Humanities and Social Sciences graduates are more flexible and employable

humanities and social sciences

Recent data shows that Humanities and Social Sciences graduates are highly recruited as compared to their STEM graduate counterparts.

The flexibility of Humanities and Social Sciences graduates

Our generation does have high praises for experts working in the field of Science and Technology and Mathematics. The STEM program has been the backbone of progress for humanity’s daily lives. Technology keeps us connected, makes things accessible and convenient. Science contains the basic concepts for medical application and the tinkering of life. Mathematics, the fundamental of everything that goes around us, calculations, estimations, and everything related to numbers.
A lot of successful entrepreneurs and businessmen have invested in acquiring knowledge on how to play and manipulate numbers to translate into a major profit. Innovation in technology has been a huge prospect for success in today’s modern living. This is the reason why parents prefer their children to take up courses and electives in higher education that are related to the STEM program. Many believe that STEM is a fixed way to careers success.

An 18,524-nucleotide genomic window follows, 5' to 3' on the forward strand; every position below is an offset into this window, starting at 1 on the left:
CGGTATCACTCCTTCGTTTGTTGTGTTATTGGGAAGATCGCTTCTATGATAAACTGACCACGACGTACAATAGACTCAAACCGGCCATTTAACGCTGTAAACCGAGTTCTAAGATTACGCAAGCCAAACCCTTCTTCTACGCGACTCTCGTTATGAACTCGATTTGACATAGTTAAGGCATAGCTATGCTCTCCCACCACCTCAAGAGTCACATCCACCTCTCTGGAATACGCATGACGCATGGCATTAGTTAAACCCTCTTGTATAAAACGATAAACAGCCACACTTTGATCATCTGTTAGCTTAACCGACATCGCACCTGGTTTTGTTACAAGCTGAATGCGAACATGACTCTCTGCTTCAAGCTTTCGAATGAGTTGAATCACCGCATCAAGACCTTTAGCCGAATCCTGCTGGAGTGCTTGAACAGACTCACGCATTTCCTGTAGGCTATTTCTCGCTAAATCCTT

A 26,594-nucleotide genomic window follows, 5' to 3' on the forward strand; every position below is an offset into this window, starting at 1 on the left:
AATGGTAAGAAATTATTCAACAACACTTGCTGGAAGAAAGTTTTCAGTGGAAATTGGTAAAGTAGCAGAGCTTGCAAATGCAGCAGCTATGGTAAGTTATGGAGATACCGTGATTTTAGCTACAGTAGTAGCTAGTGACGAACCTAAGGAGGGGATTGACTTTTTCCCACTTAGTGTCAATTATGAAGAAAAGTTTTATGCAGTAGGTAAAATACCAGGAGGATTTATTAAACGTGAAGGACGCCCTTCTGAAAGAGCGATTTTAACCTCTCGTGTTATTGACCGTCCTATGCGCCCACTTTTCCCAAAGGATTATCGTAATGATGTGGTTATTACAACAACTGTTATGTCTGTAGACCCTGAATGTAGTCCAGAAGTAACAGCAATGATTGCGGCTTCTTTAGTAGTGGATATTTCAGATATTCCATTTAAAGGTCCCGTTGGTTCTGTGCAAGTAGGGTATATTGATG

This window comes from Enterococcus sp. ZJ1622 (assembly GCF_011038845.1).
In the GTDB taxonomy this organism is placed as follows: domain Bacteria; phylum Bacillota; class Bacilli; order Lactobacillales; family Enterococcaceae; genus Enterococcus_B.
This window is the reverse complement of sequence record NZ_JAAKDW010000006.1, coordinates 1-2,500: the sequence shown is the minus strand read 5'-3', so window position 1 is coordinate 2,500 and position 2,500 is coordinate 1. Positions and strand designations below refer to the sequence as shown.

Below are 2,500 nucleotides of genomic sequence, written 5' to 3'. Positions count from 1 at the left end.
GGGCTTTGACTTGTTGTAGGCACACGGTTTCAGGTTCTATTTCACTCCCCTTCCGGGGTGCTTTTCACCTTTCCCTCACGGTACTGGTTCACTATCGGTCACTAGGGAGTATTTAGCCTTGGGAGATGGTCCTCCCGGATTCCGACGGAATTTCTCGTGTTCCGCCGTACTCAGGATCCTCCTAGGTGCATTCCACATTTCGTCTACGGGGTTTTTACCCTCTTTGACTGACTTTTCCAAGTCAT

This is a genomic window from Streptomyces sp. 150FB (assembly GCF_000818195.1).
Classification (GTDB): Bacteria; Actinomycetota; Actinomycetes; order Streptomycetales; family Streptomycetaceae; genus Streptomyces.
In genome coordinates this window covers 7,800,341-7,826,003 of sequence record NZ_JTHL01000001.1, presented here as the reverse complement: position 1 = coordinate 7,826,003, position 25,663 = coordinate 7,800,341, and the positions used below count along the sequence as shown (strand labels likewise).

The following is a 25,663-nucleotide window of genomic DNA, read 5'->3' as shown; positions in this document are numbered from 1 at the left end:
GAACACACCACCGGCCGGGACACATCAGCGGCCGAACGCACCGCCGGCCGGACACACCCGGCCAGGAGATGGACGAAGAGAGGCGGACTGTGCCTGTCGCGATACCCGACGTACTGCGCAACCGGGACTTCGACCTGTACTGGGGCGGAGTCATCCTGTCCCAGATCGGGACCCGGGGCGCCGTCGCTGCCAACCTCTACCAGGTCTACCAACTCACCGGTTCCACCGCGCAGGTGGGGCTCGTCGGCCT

However, during this pandemic, the employability of STEM graduates have been overwhelmingly taken over by Humanities and Social Sciences graduates. Eight of ten job vacancies on fast-growing companies in the U.K. are acquiring the services from Humanities and Social Sciences graduates. The main reason behind this is that their creative minds make them more flexible and adaptable to a fast-paced work environment. Experts observed that humanities graduates frequently hop across different jobs, exposing them to different work environments and enriching their general skills.
As compared to STEM-related jobs, the consequences for hoping jobs on Humanities related work are not as hefty. It might even be beneficial on their end due to the increased exposure to newer tasks and work systems.


Ken Vincent Rosales

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